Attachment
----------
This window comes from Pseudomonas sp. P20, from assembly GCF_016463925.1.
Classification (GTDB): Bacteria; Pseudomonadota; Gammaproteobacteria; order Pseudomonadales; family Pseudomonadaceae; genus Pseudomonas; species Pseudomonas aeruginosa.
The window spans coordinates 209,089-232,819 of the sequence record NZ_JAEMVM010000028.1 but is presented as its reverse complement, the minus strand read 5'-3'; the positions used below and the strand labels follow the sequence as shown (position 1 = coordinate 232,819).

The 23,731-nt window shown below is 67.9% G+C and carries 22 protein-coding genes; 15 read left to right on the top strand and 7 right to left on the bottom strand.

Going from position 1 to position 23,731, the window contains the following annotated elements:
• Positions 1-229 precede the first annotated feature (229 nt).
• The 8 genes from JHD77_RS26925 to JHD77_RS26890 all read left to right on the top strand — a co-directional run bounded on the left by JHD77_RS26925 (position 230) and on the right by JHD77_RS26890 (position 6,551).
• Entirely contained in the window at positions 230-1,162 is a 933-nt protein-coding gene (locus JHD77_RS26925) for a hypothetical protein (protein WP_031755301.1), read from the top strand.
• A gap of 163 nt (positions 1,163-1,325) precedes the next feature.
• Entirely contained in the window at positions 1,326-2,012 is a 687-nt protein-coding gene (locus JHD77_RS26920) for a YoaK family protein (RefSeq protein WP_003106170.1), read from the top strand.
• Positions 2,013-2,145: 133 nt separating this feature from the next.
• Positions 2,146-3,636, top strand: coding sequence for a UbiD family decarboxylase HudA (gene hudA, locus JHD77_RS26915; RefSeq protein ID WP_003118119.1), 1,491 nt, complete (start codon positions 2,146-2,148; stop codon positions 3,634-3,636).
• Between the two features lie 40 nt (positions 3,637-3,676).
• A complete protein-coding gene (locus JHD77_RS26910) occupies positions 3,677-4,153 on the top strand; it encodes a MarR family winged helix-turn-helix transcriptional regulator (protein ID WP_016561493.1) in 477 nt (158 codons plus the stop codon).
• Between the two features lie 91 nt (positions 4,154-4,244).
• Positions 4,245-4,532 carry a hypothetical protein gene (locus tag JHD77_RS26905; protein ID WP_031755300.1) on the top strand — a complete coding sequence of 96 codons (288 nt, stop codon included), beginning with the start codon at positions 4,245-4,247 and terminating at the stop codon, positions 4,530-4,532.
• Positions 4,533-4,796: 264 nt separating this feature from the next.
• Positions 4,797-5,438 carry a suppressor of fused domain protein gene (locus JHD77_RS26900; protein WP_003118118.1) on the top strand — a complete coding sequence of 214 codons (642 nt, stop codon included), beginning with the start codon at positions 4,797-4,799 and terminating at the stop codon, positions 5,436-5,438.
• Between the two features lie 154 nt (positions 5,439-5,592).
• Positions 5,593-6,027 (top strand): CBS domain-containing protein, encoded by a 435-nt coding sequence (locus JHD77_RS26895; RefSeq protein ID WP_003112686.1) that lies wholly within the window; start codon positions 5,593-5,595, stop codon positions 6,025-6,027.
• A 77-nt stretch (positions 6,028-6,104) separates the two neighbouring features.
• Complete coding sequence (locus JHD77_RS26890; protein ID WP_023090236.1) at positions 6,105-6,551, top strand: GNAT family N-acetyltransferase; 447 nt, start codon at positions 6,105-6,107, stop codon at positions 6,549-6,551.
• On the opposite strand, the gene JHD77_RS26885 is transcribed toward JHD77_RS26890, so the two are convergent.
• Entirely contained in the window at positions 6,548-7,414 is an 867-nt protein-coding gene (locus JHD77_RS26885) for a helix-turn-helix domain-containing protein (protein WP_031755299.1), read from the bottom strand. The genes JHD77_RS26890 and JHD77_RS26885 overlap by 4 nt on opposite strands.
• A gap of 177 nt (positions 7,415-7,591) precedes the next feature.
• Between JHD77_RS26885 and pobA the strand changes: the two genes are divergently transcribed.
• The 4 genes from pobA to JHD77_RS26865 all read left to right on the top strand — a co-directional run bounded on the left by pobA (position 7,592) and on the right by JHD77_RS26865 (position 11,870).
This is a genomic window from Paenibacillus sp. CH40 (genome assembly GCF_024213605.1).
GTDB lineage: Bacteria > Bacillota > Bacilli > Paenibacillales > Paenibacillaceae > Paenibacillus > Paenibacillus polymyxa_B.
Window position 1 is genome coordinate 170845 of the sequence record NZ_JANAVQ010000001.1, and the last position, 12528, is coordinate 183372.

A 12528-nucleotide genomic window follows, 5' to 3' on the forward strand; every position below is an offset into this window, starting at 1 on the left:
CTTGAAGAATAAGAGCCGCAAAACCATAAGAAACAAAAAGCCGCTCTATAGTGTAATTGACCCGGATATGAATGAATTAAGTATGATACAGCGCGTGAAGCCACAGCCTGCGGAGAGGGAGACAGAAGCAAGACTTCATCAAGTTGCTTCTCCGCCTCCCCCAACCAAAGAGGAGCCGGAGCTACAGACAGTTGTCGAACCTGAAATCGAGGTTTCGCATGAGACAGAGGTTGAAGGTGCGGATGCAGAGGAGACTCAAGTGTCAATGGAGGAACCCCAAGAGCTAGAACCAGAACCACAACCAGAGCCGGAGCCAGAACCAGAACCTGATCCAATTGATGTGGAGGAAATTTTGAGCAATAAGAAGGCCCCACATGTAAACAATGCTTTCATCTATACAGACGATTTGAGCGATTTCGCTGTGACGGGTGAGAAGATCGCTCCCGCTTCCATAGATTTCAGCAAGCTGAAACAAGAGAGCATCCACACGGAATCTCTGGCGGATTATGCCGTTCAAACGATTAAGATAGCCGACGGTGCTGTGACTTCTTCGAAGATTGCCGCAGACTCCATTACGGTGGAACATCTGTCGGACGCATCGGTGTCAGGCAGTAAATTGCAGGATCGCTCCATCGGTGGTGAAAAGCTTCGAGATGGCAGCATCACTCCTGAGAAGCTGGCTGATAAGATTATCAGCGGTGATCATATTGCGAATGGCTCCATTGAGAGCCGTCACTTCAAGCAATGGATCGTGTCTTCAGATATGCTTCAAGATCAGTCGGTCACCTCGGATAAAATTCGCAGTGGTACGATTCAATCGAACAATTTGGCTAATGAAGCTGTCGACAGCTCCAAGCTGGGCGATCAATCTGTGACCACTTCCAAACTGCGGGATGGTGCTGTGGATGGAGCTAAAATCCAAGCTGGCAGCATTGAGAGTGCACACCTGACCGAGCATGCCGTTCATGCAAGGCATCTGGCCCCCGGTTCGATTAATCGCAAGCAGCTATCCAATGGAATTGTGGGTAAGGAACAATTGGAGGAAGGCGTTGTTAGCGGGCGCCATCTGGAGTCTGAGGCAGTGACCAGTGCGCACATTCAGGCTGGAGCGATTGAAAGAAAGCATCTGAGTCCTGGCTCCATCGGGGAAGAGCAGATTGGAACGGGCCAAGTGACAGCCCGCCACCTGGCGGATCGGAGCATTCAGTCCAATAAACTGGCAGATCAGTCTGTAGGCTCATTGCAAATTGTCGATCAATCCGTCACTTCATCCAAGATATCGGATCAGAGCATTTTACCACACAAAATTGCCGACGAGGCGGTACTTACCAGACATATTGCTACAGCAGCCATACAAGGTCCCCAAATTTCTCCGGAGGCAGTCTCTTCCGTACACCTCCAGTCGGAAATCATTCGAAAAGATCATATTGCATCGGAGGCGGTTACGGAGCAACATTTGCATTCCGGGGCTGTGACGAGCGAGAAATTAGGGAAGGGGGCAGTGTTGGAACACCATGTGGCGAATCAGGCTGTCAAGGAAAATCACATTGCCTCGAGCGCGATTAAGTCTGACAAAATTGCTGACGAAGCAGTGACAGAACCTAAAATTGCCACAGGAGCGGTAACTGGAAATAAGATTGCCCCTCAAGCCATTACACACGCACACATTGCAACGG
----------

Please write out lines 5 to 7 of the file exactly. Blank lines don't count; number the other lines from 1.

Going from position 1 to position 23,731, the window contains the following annotated elements:
• Positions 1-229 precede the first annotated feature (229 nt).
• The 8 genes from JHD77_RS26925 to JHD77_RS26890 all read left to right on the top strand — a co-directional run bounded on the left by JHD77_RS26925 (position 230) and on the right by JHD77_RS26890 (position 6,551).